Sunday, April 22, 2012

Quinoa Loaf

When Tallulah was first born I joined a Vegan Families listserve - that's right a listserve. It was actually a Yahoo Group but I got all the messages posted by members as emails. That was only 5 years ago. I didn't have a Facebook account at the time, I couldn't work out what I'd use it for and I don't think Twitter had been invented. So, we maybe twenty families, would stay in touch by emailing the list moderator who would approve our emails which were then sent to everyone else in the group. It was great. There was a lot of talk about B12 and Plunket and the Lamb and Beef Board, who seemed to sponsor almost every pamphlet on iron.

As well as being vegan a few of us were also doing Baby-Led Weaning which was relatively new. So, we were able to share what was going on and any new information we found.

At one stage, around the time of the Terror Raids, an undercover police officer joined our listserve. No one is quite sure what they were hoping to find out, apart from chocolate cake recipes. There was a bit of this type of thing going around at the time and the group was closed down for a while but eventually it started up again. Everyone had to re-join and we all found out how hard it is to prove you are not an undercover police officer via email, but in the end the list got up and running again

One of the best things that used to happen on the listserve, is that sometimes around 5 o'clock, someone would email, 'What's everyone having for dinner?' And our Inboxes would be flooded for a minute with everything from: Baked beans on toast to Marinated tempeh with hoisin sauce. One of my favourite recipes was sent by Amanda Reid, an amazing yoga-teacher and nutritionist. You can catch up with her at Samadhi Yoga It was for quinoa loaf. It is fast and yum and leftovers are awesome for lunchboxes.

Quinoa is a wonder food. Well people call it a wonder food. I was never that taken by it - it tasted decidedly, erm, grassy. That was until Amanda shared her secret - stock! She put me onto Rapunzel Vegetable Stock which you can buy at Countdown. It is easy and yum. I started adding it to my quinoa and I began to realise what all the fuss was about. I also make my own stock sometimes. I throw a bunch of vegetables into the slow cooker for the day then freeze the liquid stock into ice cubes which I add to the cooking water of grains and vegetables, or soups. I was pretty excited to see that the Broth Bag was included in PPK's top vegan 100 for last year. What a great idea!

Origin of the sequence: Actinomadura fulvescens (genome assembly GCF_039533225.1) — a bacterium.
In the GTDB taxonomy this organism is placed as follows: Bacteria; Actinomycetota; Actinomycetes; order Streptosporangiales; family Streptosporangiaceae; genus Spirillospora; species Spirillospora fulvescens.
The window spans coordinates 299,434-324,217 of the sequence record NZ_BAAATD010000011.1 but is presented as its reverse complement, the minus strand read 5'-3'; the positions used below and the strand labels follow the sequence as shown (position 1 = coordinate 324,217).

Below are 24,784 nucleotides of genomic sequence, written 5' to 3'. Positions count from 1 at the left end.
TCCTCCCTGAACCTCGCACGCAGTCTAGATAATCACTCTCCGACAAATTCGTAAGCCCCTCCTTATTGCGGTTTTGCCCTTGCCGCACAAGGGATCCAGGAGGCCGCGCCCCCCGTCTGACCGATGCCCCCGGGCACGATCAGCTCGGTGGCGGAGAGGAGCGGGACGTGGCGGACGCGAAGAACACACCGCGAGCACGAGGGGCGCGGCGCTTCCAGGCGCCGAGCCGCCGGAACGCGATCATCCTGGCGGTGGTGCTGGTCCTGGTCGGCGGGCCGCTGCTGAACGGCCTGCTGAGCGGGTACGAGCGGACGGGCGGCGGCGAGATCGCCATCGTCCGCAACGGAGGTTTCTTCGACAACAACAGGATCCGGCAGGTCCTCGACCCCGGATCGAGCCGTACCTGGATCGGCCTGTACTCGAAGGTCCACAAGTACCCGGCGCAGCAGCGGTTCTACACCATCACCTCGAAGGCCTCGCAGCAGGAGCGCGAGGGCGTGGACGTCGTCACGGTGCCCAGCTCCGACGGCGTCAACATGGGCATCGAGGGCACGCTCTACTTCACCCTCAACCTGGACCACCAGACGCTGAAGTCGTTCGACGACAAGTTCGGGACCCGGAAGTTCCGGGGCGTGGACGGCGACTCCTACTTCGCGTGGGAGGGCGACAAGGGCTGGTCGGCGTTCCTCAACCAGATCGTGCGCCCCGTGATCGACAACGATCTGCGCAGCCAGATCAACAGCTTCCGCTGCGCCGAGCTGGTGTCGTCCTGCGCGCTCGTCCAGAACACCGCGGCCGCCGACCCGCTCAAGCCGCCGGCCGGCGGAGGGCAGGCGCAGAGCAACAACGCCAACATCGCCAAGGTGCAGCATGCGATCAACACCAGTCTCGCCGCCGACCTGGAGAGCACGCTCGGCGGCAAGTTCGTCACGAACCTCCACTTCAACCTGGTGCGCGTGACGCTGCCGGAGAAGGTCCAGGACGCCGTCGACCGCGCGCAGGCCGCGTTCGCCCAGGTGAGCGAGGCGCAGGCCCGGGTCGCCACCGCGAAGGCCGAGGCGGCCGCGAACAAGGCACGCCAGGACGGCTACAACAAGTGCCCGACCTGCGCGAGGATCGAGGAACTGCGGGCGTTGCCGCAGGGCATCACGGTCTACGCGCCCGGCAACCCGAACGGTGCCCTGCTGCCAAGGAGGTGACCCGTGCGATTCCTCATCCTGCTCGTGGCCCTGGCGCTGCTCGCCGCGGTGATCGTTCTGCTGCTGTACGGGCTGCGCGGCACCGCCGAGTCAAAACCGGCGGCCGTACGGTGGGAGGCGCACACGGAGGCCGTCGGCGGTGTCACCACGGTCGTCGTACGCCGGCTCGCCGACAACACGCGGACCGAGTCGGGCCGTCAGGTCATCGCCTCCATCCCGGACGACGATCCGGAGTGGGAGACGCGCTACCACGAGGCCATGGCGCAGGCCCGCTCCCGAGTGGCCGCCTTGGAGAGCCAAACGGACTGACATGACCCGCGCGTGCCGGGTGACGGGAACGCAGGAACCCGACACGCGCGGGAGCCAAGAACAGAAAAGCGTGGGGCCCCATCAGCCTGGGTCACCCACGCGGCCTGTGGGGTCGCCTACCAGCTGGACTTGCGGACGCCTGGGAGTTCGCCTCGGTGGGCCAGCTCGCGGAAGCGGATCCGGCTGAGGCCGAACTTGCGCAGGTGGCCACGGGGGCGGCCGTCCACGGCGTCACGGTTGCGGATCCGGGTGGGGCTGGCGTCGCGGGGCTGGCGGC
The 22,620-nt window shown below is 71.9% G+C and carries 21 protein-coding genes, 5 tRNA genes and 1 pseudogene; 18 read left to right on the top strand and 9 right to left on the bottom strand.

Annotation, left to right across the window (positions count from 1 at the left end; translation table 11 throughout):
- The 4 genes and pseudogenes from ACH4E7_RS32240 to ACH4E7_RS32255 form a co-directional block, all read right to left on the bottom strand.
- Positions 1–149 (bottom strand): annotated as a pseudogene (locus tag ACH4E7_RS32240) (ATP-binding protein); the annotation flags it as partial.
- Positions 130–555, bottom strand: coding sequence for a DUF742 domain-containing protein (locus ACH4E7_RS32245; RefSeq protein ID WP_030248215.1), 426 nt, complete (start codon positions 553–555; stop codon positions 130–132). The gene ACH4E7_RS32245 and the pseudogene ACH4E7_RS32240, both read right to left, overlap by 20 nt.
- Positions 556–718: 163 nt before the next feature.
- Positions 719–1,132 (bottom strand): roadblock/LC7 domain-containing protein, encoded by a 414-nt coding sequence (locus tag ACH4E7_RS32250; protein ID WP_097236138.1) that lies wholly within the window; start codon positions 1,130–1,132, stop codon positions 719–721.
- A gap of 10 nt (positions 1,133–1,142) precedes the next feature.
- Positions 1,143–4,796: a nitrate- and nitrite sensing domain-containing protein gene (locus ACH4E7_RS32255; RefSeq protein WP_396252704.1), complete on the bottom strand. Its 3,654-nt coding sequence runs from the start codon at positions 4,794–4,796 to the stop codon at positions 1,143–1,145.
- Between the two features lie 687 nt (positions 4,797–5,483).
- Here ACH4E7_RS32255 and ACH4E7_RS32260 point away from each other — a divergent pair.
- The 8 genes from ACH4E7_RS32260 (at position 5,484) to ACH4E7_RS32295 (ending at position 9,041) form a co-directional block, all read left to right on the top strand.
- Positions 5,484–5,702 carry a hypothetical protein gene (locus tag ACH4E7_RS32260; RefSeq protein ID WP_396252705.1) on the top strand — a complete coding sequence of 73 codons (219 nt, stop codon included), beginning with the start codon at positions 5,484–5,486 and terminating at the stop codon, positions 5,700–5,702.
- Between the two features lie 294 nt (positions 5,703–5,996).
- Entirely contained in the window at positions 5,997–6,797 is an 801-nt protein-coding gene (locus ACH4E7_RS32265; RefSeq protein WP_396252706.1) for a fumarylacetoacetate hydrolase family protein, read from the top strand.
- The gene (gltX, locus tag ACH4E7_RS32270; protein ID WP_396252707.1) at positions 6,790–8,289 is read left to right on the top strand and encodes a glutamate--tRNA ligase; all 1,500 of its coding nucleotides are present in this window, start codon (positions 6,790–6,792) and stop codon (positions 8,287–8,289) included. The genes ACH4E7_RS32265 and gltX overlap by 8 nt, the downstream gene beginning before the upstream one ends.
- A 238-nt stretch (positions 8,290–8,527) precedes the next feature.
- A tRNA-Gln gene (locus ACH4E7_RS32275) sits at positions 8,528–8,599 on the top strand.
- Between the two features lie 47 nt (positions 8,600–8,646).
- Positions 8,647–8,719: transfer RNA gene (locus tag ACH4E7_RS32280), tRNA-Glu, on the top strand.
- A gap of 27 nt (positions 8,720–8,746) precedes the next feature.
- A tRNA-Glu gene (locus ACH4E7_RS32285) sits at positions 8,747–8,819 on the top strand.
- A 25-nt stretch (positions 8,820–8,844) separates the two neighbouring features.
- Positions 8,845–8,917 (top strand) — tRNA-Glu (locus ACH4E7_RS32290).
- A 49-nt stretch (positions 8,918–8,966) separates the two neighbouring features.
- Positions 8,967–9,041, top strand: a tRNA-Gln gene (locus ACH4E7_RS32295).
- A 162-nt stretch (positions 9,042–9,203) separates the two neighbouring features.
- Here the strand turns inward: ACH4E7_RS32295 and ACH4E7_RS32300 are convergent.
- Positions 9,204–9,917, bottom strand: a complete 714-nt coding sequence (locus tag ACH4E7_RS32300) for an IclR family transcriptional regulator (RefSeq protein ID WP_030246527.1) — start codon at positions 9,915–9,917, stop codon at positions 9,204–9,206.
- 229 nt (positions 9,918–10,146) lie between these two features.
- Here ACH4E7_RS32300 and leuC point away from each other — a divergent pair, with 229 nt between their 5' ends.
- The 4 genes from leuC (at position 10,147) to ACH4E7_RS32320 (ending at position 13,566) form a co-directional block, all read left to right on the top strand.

Anyway, the recipe is below but I just wanted to say something about cooking quinoa, cause I find it hard. I usually measure half dry quinoa for cooked - erm - so this recipe calls for 2 cups of cooked quinoa, so I cook 1 cup of dry quinoa to get 2 cups of cooked. There's a flasher, easier way of saying this, but you know what I mean. To cook my 1 cup of quinoa, thus turning it into 2 cups, I bring 2 cups of water and stock to the boil. So I always use twice as much water as quinoa.


So, for this recipe, bring 2 cups of water and stock to the boil, pour in 1 cup of quinoa, lower the heat and cover. Let it simmer till it dries off, but be careful not to burn it. And here is the rest of the recipe.


Grease a loaf tin.
Heat the oven to a medium temperature.

2 cups cooked quinoa
2 tsp Olive oil
1 onion diced
Stick of celery
1 black of tofu
Fresh herbs
Heaps of black olives - sliced
Squeeze of lemon juice
Dash of soy or tamari
2 tablespoon tahini
Black pepper
Dried yeast flakes for the top

Place olive oil in a fry pan and when hot saute onions, celery, fresh herbs until soft-ish. Add tofu and stir fry for a minute or so. Take off the heat.
In a bowl mix together: quinoa, black olives, soy of tamari, then the cooked onions, celery and tofu from the frying pan (hopefully these are still a bit warm) then add tahini and lemon juice. Mix till quite sticky-together.
Fold into a greased loaf tin.
Sprinkle yeast flakes over the top.
Cook in a medium oven for about half an hour.

It's nice with salad, or potatoes, but probably also bread.

Thanks to Flickr user net_efekt for licensing this pretty photo of quinoa flowering under Creative Commons.


  1. Awesome, Pip, I'm still learning about how best to use quinoa so this is really helpful. Great to see you blogging again! x

  2. Yum, looks delicious, I'll def give it a try! I'm a big fan of tofu loaf - I've been making a version of this every week for ages - I really love the addition of kyoto miso, it's super yum.

  3. Wow! That loaf looks stellar Sarah. I have been on the hunt for a good tofu loaf for ages. Thank you.

  4. Thanks Helen. Yeah, I always thought quinoa would be easy, but I reckon it takes a bit to make it really exciting.